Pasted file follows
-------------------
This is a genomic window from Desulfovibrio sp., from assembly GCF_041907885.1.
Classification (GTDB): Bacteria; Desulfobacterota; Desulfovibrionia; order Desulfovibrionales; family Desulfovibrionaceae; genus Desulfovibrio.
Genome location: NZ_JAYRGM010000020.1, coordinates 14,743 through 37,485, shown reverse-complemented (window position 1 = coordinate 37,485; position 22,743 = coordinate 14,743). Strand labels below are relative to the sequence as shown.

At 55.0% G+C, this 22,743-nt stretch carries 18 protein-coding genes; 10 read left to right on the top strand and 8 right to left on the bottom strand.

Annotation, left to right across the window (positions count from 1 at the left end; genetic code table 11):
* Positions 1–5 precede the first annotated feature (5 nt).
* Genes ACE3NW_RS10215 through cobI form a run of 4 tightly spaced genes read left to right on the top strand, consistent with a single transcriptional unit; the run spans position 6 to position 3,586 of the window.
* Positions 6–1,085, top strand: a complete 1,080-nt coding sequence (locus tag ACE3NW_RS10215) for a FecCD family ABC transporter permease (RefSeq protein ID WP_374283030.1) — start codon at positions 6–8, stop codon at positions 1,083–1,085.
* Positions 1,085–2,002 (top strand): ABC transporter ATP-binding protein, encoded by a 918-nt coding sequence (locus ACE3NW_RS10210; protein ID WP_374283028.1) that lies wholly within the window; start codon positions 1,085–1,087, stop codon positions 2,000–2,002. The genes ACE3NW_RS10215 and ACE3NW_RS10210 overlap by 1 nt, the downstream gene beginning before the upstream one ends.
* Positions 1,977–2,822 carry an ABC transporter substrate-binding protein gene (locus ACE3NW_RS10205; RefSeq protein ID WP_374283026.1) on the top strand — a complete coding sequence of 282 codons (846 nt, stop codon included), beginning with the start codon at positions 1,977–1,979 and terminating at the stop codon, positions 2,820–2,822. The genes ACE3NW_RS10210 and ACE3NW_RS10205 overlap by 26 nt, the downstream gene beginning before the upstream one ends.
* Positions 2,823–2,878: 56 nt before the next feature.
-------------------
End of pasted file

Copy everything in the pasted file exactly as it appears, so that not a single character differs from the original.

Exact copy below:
This is a genomic window from Desulfovibrio sp., from assembly GCF_041907885.1.
Classification (GTDB): Bacteria; Desulfobacterota; Desulfovibrionia; order Desulfovibrionales; family Desulfovibrionaceae; genus Desulfovibrio.
Genome location: NZ_JAYRGM010000020.1, coordinates 14,743 through 37,485, shown reverse-complemented (window position 1 = coordinate 37,485; position 22,743 = coordinate 14,743). Strand labels below are relative to the sequence as shown.

At 55.0% G+C, this 22,743-nt stretch carries 18 protein-coding genes; 10 read left to right on the top strand and 8 right to left on the bottom strand.

Annotation, left to right across the window (positions count from 1 at the left end; genetic code table 11):
* Positions 1–5 precede the first annotated feature (5 nt).
* Genes ACE3NW_RS10215 through cobI form a run of 4 tightly spaced genes read left to right on the top strand, consistent with a single transcriptional unit; the run spans position 6 to position 3,586 of the window.
* Positions 6–1,085, top strand: a complete 1,080-nt coding sequence (locus tag ACE3NW_RS10215) for a FecCD family ABC transporter permease (RefSeq protein ID WP_374283030.1) — start codon at positions 6–8, stop codon at positions 1,083–1,085.
* Positions 1,085–2,002 (top strand): ABC transporter ATP-binding protein, encoded by a 918-nt coding sequence (locus ACE3NW_RS10210; protein ID WP_374283028.1) that lies wholly within the window; start codon positions 1,085–1,087, stop codon positions 2,000–2,002. The genes ACE3NW_RS10215 and ACE3NW_RS10210 overlap by 1 nt, the downstream gene beginning before the upstream one ends.
* Positions 1,977–2,822 carry an ABC transporter substrate-binding protein gene (locus ACE3NW_RS10205; RefSeq protein ID WP_374283026.1) on the top strand — a complete coding sequence of 282 codons (846 nt, stop codon included), beginning with the start codon at positions 1,977–1,979 and terminating at the stop codon, positions 2,820–2,822. The genes ACE3NW_RS10210 and ACE3NW_RS10205 overlap by 26 nt, the downstream gene beginning before the upstream one ends.
* Positions 2,823–2,878: 56 nt before the next feature.